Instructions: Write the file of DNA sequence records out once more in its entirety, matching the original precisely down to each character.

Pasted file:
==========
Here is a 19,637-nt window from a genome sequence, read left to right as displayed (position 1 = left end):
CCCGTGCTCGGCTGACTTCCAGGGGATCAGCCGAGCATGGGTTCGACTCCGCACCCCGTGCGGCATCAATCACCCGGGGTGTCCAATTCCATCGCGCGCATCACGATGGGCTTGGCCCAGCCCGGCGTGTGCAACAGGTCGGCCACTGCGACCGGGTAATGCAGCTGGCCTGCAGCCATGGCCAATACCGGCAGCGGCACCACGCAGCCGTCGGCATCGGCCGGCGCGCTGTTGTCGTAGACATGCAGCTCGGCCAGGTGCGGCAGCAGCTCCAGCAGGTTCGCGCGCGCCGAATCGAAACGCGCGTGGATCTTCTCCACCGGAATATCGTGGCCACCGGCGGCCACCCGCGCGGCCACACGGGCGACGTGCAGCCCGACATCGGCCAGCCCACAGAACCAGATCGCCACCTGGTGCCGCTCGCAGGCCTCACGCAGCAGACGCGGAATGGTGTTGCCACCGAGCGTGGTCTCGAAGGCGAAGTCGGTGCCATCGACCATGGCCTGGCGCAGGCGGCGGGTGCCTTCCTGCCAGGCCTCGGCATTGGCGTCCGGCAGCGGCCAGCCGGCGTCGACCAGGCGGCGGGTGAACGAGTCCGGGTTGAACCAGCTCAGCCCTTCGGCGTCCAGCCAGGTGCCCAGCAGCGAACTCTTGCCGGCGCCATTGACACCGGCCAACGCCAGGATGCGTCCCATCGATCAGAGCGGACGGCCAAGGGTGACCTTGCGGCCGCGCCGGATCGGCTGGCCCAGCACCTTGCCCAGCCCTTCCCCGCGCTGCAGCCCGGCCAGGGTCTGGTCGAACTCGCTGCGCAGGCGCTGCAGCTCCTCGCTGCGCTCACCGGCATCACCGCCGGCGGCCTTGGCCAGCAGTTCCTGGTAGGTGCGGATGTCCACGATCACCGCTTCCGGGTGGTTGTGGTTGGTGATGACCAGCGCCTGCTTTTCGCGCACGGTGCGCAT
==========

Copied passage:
Here is a 19,637-nt window from a genome sequence, read left to right as displayed (position 1 = left end):
CCCGTGCTCGGCTGACTTCCAGGGGATCAGCCGAGCATGGGTTCGACTCCGCACCCCGTGCGGCATCAATCACCCGGGGTGTCCAATTCCATCGCGCGCATCACGATGGGCTTGGCCCAGCCCGGCGTGTGCAACAGGTCGGCCACTGCGACCGGGTAATGCAGCTGGCCTGCAGCCATGGCCAATACCGGCAGCGGCACCACGCAGCCGTCGGCATCGGCCGGCGCGCTGTTGTCGTAGACATGCAGCTCGGCCAGGTGCGGCAGCAGCTCCAGCAGGTTCGCGCGCGCCGAATCGAAACGCGCGTGGATCTTCTCCACCGGAATATCGTGGCCACCGGCGGCCACCCGCGCGGCCACACGGGCGACGTGCAGCCCGACATCGGCCAGCCCACAGAACCAGATCGCCACCTGGTGCCGCTCGCAGGCCTCACGCAGCAGACGCGGAATGGTGTTGCCACCGAGCGTGGTCTCGAAGGCGAAGTCGGTGCCATCGACCATGGCCTGGCGCAGGCGGCGGGTGCCTTCCTGCCAGGCCTCGGCATTGGCGTCCGGCAGCGGCCAGCCGGCGTCGACCAGGCGGCGGGTGAACGAGTCCGGGTTGAACCAGCTCAGCCCTTCGGCGTCCAGCCAGGTGCCCAGCAGCGAACTCTTGCCGGCGCCATTGACACCGGCCAACGCCAGGATGCGTCCCATCGATCAGAGCGGACGGCCAAGGGTGACCTTGCGGCCGCGCCGGATCGGCTGGCCCAGCACCTTGCCCAGCCCTTCCCCGCGCTGCAGCCCGGCCAGGGTCTGGTCGAACTCGCTGCGCAGGCGCTGCAGCTCCTCGCTGCGCTCACCGGCATCACCGCCGGCGGCCTTGGCCAGCAGTTCCTGGTAGGTGCGGATGTCCACGATCACCGCTTCCGGGTGGTTGTGGTTGGTGATGACCAGCGCCTGCTTTTCGCGCACGGTGCGCAT